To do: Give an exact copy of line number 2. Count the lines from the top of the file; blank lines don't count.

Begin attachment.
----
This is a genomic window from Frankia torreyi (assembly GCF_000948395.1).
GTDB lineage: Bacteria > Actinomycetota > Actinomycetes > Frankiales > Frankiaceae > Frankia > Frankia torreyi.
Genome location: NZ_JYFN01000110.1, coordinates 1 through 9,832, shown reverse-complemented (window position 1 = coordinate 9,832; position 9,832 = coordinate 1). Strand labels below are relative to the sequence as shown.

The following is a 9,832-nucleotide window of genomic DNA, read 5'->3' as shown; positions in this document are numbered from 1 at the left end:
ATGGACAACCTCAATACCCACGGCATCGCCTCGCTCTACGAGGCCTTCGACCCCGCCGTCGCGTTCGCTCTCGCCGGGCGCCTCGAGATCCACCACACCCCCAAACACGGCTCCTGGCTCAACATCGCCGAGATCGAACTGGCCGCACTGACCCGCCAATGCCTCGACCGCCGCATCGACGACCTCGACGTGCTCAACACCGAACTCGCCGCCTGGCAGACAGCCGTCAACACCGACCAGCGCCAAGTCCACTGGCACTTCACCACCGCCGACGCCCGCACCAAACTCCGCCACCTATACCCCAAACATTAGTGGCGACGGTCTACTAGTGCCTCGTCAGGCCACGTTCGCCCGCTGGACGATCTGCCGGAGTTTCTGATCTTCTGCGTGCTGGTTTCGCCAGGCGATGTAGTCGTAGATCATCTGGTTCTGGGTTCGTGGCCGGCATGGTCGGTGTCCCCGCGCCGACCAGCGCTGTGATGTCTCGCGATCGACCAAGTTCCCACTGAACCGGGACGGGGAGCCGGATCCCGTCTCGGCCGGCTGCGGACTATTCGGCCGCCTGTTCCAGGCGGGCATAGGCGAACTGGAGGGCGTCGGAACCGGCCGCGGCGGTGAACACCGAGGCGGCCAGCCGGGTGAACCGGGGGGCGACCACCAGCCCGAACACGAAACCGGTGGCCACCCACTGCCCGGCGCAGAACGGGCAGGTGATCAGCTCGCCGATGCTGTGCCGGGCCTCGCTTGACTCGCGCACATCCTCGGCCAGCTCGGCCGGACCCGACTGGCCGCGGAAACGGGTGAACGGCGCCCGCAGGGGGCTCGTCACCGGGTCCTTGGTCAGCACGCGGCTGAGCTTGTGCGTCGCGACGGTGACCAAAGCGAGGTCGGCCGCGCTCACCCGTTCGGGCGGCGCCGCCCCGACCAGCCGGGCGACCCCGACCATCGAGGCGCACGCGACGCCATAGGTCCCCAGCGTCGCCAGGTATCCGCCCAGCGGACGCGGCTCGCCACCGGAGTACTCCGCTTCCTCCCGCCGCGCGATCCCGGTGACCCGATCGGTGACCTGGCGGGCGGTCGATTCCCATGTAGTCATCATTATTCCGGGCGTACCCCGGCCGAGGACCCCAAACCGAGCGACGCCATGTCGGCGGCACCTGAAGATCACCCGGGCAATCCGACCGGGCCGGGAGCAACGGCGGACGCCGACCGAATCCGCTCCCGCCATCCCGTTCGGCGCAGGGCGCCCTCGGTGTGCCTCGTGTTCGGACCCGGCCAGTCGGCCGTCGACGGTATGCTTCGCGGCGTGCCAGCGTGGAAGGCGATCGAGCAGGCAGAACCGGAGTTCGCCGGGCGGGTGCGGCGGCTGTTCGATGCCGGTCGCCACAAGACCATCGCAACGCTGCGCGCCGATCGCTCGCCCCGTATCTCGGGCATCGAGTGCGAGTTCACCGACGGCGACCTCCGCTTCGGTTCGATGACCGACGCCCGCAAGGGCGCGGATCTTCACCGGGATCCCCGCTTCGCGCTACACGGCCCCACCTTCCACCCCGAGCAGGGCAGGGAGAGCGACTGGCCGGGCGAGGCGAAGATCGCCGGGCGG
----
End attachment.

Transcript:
GTDB lineage: Bacteria > Actinomycetota > Actinomycetes > Frankiales > Frankiaceae > Frankia > Frankia torreyi.